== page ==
Pediatric type 1 tympanoplasty – Does age matter?

Research output: Contribution to journal/Conference contribution in journal/Contribution to newspaperJournal articleResearchpeer-review

  • Ali Abood, Regional Hospital West Jutland
  • ,
  • Bartosz Torzynski, Regional Hospital West Jutland
  • ,
  • Therese Ovesen

Introduction: Tympanic membrane perforations might have a negative impact on the patient's quality of life, especially in the pediatric population. Surgery is therefore often required. The most adequate age for surgery remains unclear and is debated in the current literature. The aim of this study was to investigate outcomes of type I tympanoplasty in children and examine the impact of age on surgical outcome. Methods: Retrospective cohort study. All patients under the age of 18 undergoing type I tympanoplasty at Regional Hospital West Jutland, Denmark, from 1/1–2013 to 31/12–2017 had their medical files reviewed. The primary endpoint of interest was tympanic membrane closure rate six months following surgery, i.e. surgical success. Secondary outcomes were air-bone-gap reduction and the correlation between age and surgical success. Results: A total of 180 patients undergoing 197 procedures met the predefined criteria. Age at the time of surgery ranged between five and 17 years. Mean age at the time of surgery was 10.1 years (95% CI 9.1–11.2). Surgical success was achieved in 91,3% of the cases. No correlation between age and surgical success was found. Mean air-bone gap was reduced from 19.8 dB (95% CI 18.5–21.0) preoperatively, to 6.9 dB (95% CI 6.1–7.7) at follow-up, p < 0.05. Air-bone gaps ≤10 dB at follow-up were achieved in 155 of the cases (78.6%). Postoperative infection seemed to increase the risk of surgical failure, RR 2.80 ((95% CI 1.06–7.38), p = 0.037). Conclusions: Type 1 tympanoplasty in children is an effective treatment in terms of achieving an intact tympanic membrane and improved hearing. No correlation could be found between age and surgical success. Postoperative infection influences surgical outcome negatively.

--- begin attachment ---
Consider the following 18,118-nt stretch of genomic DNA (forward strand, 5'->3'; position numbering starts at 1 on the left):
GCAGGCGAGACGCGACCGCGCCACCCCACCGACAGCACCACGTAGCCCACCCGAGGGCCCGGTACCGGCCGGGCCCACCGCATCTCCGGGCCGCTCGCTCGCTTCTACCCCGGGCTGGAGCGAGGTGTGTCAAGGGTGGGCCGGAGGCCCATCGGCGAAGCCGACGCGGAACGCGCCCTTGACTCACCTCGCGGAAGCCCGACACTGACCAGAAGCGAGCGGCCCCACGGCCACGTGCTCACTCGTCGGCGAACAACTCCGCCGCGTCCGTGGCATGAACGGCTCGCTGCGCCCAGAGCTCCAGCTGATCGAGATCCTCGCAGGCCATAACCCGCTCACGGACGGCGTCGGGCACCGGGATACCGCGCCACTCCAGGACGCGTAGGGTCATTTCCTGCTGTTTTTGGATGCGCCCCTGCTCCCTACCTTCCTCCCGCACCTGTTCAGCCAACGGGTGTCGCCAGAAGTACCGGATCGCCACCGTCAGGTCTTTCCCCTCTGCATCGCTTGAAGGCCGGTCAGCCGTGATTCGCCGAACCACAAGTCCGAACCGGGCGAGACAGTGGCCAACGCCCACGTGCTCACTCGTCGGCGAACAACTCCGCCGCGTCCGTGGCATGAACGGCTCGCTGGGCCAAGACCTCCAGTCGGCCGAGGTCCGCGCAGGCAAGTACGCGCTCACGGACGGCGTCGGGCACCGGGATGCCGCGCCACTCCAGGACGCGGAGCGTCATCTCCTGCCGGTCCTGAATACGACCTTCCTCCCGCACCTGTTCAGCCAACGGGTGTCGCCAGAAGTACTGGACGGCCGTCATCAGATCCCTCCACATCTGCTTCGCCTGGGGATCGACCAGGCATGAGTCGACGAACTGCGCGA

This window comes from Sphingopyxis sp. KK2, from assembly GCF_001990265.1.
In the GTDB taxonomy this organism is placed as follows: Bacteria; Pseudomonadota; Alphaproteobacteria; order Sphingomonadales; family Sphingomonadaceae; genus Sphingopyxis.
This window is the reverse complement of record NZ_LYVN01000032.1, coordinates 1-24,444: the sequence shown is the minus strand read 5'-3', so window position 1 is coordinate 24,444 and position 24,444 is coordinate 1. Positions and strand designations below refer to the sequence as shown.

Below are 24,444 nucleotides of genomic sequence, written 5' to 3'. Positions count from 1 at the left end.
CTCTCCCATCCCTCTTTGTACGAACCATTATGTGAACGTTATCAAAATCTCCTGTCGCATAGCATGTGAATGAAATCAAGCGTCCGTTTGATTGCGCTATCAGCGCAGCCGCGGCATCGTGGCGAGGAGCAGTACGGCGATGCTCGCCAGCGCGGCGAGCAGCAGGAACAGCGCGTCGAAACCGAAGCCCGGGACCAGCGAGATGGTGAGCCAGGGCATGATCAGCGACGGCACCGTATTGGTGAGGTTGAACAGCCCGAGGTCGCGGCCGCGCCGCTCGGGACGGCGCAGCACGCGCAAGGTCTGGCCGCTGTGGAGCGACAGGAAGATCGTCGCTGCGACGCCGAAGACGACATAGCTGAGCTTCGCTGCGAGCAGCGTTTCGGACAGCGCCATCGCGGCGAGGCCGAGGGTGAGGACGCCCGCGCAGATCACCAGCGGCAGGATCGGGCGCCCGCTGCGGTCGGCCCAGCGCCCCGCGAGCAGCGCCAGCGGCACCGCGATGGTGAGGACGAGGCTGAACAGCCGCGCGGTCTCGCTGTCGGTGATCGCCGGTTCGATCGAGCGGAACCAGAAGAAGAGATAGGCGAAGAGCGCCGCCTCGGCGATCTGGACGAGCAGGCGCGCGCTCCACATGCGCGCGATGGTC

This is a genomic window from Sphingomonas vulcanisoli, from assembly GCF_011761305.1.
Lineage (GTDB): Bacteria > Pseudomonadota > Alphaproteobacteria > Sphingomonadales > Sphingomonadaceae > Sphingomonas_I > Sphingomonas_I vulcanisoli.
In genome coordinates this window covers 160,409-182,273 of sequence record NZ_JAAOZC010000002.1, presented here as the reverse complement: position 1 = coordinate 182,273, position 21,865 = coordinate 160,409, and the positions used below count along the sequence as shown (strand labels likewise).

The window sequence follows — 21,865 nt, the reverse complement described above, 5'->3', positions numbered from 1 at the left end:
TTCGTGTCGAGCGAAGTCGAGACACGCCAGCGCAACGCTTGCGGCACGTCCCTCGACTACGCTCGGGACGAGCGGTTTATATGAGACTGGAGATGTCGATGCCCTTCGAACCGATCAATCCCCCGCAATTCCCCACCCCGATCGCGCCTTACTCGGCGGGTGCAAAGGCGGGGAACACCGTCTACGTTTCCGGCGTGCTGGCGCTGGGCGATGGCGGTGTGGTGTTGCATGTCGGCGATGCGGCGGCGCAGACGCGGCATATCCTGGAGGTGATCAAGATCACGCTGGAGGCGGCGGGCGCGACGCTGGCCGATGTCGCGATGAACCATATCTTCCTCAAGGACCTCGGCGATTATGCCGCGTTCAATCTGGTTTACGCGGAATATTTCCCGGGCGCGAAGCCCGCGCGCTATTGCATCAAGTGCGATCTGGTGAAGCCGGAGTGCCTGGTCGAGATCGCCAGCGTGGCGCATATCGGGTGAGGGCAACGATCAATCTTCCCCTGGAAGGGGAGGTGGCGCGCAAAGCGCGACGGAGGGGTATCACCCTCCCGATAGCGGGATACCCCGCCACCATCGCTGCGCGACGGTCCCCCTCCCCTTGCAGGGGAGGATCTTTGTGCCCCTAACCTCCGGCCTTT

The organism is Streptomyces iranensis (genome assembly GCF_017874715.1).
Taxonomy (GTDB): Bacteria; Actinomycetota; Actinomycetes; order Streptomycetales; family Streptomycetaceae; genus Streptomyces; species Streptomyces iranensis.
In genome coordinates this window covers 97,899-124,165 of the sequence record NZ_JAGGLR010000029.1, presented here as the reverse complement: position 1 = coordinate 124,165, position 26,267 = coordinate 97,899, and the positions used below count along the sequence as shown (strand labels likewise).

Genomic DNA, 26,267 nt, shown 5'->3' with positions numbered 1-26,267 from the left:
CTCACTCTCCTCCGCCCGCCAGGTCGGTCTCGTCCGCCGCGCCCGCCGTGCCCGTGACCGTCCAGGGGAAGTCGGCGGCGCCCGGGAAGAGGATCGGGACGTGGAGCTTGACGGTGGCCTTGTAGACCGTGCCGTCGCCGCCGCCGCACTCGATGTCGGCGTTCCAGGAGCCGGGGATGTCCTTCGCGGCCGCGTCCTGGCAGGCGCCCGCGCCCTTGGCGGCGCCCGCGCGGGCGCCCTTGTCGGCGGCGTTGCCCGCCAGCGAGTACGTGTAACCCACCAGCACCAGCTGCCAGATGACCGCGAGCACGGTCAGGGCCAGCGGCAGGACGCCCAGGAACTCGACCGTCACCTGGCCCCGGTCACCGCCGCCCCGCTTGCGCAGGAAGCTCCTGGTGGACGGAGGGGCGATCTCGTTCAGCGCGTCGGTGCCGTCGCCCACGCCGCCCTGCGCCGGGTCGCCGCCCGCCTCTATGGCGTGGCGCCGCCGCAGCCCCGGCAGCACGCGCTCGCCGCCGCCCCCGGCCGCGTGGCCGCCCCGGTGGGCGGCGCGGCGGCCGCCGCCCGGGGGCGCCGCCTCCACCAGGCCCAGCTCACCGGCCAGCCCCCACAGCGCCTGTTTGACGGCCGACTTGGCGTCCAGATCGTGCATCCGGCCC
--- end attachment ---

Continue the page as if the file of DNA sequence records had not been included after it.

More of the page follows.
Original languageEnglish
Article number110219
JournalInternational Journal of Pediatric Otorhinolaryngology
Volume137
Number of pages6
ISSN0165-5876
DOIs
Publication statusPublished - Oct 2020

    Research areas

  • Age, Children, Myringoplasty, Otology, Tympanoplasty

See relations at Aarhus University Citationformats

ID: 192954954